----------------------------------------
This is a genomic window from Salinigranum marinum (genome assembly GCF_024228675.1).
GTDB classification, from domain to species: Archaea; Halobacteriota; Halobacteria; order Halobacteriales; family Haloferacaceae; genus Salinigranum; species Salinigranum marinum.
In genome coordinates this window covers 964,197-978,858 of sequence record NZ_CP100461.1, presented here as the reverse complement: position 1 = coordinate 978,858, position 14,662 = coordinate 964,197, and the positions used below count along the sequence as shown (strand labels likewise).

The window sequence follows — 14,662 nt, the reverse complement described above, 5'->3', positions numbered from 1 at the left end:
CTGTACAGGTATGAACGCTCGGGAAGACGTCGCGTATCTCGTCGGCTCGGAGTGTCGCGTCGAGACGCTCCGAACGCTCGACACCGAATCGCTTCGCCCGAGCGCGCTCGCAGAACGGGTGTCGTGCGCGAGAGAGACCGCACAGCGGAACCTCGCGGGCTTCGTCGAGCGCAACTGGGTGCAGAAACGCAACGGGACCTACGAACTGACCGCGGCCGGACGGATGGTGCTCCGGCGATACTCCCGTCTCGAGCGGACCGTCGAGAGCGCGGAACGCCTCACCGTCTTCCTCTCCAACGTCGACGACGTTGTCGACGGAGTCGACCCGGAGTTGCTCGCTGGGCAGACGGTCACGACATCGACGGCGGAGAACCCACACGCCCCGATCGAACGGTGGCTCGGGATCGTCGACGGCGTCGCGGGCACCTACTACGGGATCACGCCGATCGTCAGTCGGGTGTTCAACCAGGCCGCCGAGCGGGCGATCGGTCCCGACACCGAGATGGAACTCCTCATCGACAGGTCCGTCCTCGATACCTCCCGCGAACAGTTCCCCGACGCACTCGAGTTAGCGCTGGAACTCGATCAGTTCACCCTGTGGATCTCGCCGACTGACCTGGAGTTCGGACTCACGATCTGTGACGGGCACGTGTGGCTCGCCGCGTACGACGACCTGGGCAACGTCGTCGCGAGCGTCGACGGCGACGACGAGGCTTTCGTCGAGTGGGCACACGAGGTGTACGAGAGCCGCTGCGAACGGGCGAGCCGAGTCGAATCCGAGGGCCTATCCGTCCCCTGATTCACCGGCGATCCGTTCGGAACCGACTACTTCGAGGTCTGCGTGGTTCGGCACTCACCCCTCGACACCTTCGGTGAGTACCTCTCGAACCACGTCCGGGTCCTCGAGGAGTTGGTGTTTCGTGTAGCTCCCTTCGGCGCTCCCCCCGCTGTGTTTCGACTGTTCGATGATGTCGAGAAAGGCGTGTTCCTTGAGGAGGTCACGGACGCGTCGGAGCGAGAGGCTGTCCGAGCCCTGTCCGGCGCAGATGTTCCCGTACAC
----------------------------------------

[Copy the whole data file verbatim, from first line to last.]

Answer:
This is a genomic window from Salinigranum marinum (genome assembly GCF_024228675.1).
GTDB classification, from domain to species: Archaea; Halobacteriota; Halobacteria; order Halobacteriales; family Haloferacaceae; genus Salinigranum; species Salinigranum marinum.
In genome coordinates this window covers 964,197-978,858 of sequence record NZ_CP100461.1, presented here as the reverse complement: position 1 = coordinate 978,858, position 14,662 = coordinate 964,197, and the positions used below count along the sequence as shown (strand labels likewise).

The window sequence follows — 14,662 nt, the reverse complement described above, 5'->3', positions numbered from 1 at the left end:
CTGTACAGGTATGAACGCTCGGGAAGACGTCGCGTATCTCGTCGGCTCGGAGTGTCGCGTCGAGACGCTCCGAACGCTCGACACCGAATCGCTTCGCCCGAGCGCGCTCGCAGAACGGGTGTCGTGCGCGAGAGAGACCGCACAGCGGAACCTCGCGGGCTTCGTCGAGCGCAACTGGGTGCAGAAACGCAACGGGACCTACGAACTGACCGCGGCCGGACGGATGGTGCTCCGGCGATACTCCCGTCTCGAGCGGACCGTCGAGAGCGCGGAACGCCTCACCGTCTTCCTCTCCAACGTCGACGACGTTGTCGACGGAGTCGACCCGGAGTTGCTCGCTGGGCAGACGGTCACGACATCGACGGCGGAGAACCCACACGCCCCGATCGAACGGTGGCTCGGGATCGTCGACGGCGTCGCGGGCACCTACTACGGGATCACGCCGATCGTCAGTCGGGTGTTCAACCAGGCCGCCGAGCGGGCGATCGGTCCCGACACCGAGATGGAACTCCTCATCGACAGGTCCGTCCTCGATACCTCCCGCGAACAGTTCCCCGACGCACTCGAGTTAGCGCTGGAACTCGATCAGTTCACCCTGTGGATCTCGCCGACTGACCTGGAGTTCGGACTCACGATCTGTGACGGGCACGTGTGGCTCGCCGCGTACGACGACCTGGGCAACGTCGTCGCGAGCGTCGACGGCGACGACGAGGCTTTCGTCGAGTGGGCACACGAGGTGTACGAGAGCCGCTGCGAACGGGCGAGCCGAGTCGAATCCGAGGGCCTATCCGTCCCCTGATTCACCGGCGATCCGTTCGGAACCGACTACTTCGAGGTCTGCGTGGTTCGGCACTCACCCCTCGACACCTTCGGTGAGTACCTCTCGAACCACGTCCGGGTCCTCGAGGAGTTGGTGTTTCGTGTAGCTCCCTTCGGCGCTCCCCCCGCTGTGTTTCGACTGTTCGATGATGTCGAGAAAGGCGTGTTCCTTGAGGAGGTCACGGACGCGTCGGAGCGAGAGGCTGTCCGAGCCCTGTCCGGCGCAGATGTTCCCGTACAC